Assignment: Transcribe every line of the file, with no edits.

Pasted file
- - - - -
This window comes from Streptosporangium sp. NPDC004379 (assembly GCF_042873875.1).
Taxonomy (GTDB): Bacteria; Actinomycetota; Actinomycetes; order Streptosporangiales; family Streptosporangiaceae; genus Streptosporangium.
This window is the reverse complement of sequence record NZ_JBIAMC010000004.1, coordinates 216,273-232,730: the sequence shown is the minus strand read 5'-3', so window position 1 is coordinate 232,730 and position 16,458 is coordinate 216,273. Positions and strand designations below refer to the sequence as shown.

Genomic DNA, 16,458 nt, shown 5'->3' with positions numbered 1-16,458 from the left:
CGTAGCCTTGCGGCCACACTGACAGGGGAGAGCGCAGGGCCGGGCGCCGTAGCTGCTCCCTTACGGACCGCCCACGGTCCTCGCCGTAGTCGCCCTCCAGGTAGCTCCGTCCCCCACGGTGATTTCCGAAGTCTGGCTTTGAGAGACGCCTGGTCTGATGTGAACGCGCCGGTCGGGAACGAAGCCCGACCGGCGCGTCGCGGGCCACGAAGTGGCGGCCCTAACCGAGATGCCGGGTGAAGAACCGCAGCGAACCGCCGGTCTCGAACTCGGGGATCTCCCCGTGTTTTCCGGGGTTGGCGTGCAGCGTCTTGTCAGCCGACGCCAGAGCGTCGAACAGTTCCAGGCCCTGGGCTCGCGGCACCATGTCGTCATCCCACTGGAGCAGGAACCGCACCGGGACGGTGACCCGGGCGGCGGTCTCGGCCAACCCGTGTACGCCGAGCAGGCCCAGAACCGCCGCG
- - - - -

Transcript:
This window comes from Streptosporangium sp. NPDC004379 (assembly GCF_042873875.1).
Taxonomy (GTDB): Bacteria; Actinomycetota; Actinomycetes; order Streptosporangiales; family Streptosporangiaceae; genus Streptosporangium.
This window is the reverse complement of sequence record NZ_JBIAMC010000004.1, coordinates 216,273-232,730: the sequence shown is the minus strand read 5'-3', so window position 1 is coordinate 232,730 and position 16,458 is coordinate 216,273. Positions and strand designations below refer to the sequence as shown.

Genomic DNA, 16,458 nt, shown 5'->3' with positions numbered 1-16,458 from the left:
CGTAGCCTTGCGGCCACACTGACAGGGGAGAGCGCAGGGCCGGGCGCCGTAGCTGCTCCCTTACGGACCGCCCACGGTCCTCGCCGTAGTCGCCCTCCAGGTAGCTCCGTCCCCCACGGTGATTTCCGAAGTCTGGCTTTGAGAGACGCCTGGTCTGATGTGAACGCGCCGGTCGGGAACGAAGCCCGACCGGCGCGTCGCGGGCCACGAAGTGGCGGCCCTAACCGAGATGCCGGGTGAAGAACCGCAGCGAACCGCCGGTCTCGAACTCGGGGATCTCCCCGTGTTTTCCGGGGTTGGCGTGCAGCGTCTTGTCAGCCGACGCCAGAGCGTCGAACAGTTCCAGGCCCTGGGCTCGCGGCACCATGTCGTCATCCCACTGGAGCAGGAACCGCACCGGGACGGTGACCCGGGCGGCGGTCTCGGCCAACCCGTGTACGCCGAGCAGGCCCAGAACCGCCGCG